After a year of political surprises and economic uncertainty, National Association of Estate Agents (NAEA) and Association of Residential Letting Agents (ARLA) share their predictions for the property market, looking ahead to 2017.

NAEA’s predictions and hopes for 2017, from Mark Hayward, managing director:

There will not be extensive house price inflation in 2017 and the number of transactions will remain steady; almost half (43 per cent) of member agents expect prices to stay the same.

As house price inflation stalls, first time buyers (FTB) should find it easier to enter the market. Encouragingly, almost a third (29 per cent) of NAEA agents think sales to the group will increase.

While help for FTBs is currently focused on new builds, we should now focus on helping the group buying older properties; ‘fixer uppers’ are better value for money in the long term.

Each and every time the Government defines its new house-building targets, we applaud their efforts, but we still haven’t seen a significant increase in the number of properties being built. We need to see these promises converted into bricks and mortar for a better housing market for all.

ARLA’s predictions and hopes for 2017, from David Cox, managing director:

The number of new rental properties coming onto the market will fall next year, as a result of the increased stamp duty surcharge on additional properties; over a third (37 per cent) of agents envisage supply falling.

Over half (52 per cent) of member agents expect rent prices to increase in 2017. Lower stock levels, combined with mortgage interest relief and the ban on letting agent fees will put upward pressure on rents.

Demand will continue to rise, and with less stock available for prospective tenants, competition will be high in 2017.

Due to the rise in landlord taxes in 2016, landlords may be forced to sell some or all of their buy-to-let (BTL) properties and exit the market. For prospective new investors, it will be more difficult obtain BTL funding in 2017, as lenders up their criteria.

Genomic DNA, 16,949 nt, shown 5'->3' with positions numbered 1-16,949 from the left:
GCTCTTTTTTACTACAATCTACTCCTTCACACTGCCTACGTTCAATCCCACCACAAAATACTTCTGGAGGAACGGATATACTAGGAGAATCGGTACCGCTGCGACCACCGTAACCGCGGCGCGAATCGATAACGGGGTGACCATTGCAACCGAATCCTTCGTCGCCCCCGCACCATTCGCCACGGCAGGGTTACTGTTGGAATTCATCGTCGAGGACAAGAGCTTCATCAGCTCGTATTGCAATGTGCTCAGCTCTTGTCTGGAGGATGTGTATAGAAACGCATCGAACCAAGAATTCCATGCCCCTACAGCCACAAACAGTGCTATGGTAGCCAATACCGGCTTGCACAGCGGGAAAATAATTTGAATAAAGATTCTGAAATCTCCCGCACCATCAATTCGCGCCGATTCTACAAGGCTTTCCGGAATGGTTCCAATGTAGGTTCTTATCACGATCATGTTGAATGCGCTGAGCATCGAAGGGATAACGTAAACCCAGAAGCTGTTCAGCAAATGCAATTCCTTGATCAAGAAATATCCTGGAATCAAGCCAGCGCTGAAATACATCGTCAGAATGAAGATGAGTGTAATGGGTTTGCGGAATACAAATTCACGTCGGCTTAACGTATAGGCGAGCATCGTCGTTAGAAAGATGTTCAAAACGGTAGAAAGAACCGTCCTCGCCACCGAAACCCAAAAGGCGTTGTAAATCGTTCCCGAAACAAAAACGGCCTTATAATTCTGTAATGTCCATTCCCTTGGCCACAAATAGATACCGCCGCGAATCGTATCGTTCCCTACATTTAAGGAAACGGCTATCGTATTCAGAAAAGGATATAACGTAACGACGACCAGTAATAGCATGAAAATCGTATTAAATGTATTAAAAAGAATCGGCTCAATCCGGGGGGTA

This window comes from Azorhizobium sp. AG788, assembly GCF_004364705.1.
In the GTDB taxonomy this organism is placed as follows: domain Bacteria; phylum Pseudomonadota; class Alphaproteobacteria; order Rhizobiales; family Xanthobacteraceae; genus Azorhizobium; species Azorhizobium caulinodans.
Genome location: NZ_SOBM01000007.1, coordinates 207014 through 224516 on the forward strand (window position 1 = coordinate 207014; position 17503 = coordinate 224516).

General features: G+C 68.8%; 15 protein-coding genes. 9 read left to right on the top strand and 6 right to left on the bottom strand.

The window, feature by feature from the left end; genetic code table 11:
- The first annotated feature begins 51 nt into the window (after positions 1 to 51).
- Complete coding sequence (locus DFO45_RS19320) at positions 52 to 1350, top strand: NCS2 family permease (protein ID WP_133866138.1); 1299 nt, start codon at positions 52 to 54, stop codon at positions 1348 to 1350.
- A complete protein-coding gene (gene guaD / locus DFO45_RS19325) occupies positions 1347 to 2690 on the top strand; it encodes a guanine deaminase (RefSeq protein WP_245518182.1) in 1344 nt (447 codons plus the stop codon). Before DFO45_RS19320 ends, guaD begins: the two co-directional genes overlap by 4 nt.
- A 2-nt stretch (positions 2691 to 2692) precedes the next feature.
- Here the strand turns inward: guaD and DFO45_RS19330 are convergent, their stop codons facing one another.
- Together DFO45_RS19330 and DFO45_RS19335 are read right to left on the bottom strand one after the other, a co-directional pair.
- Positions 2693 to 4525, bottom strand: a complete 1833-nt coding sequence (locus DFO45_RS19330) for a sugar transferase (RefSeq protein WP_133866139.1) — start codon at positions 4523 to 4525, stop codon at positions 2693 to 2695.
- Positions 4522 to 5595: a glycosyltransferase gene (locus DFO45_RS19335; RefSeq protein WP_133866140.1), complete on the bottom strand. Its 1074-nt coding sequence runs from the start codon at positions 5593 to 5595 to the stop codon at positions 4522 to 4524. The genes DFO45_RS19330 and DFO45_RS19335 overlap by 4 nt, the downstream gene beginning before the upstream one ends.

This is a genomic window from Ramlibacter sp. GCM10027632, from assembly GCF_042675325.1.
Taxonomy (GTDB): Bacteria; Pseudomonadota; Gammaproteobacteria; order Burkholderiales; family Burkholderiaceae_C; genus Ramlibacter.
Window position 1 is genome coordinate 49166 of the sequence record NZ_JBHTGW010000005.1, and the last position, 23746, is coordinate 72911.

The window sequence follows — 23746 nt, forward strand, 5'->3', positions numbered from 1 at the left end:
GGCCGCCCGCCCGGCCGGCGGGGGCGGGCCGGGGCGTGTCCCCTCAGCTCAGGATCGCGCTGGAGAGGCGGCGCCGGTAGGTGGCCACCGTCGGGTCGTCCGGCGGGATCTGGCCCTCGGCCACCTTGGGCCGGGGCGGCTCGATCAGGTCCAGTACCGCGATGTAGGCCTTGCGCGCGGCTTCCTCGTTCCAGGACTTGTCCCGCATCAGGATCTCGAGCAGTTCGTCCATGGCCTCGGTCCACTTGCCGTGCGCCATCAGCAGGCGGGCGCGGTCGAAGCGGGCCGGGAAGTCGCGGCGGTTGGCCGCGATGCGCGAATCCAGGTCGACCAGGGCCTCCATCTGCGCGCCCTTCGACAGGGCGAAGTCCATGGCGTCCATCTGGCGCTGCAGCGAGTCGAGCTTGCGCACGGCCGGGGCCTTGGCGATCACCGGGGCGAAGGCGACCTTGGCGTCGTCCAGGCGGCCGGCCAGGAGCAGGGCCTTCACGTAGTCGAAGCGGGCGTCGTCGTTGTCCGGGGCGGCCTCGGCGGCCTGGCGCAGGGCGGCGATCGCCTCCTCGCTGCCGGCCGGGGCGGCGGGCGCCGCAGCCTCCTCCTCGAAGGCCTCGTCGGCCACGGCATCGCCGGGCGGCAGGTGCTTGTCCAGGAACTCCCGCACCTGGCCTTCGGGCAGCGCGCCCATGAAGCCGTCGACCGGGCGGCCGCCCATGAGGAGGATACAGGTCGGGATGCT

Mark Hayward, managing director, NAEA, said: “It would be an understatement to say this year has not gone as expected. However, the property market is mostly still feeling the effects of events which happened last year.

"The high end London property market is suffering at the hands of increased stamp duty taxes, and while Brexit uncertainty definitely hasn’t helped repair this, it’s not the sole reason why London’s more expensive properties aren’t being snapped up at the same speed they were.

"Next year, we expect it’ll be more of the same; there won’t be a ‘property Armageddon’, but things won’t get much better for first time buyers, and those looking to up or down-size.”

David Cox, managing director, ARLA, said: “Our private rented sector report findings over the past few months have been positive and we were confident approaching the end of the year.

"However, following the announcement of an outright ban on letting agent fees during the Chancellor’s Autumn Statement, we expect rent prices to rise and tenants to be forced to look for properties in cheaper areas.

"The government continues to lash out against the private rented sector to cover its own failure to build the number of homes this country needs. Such policies will have a detrimental effect on the very people the Government aims to help the most.

"As a result, we predict 2017 will be a raw year for renters. We now need stabilisation from the government before tenants are squeezed dry of every penny.”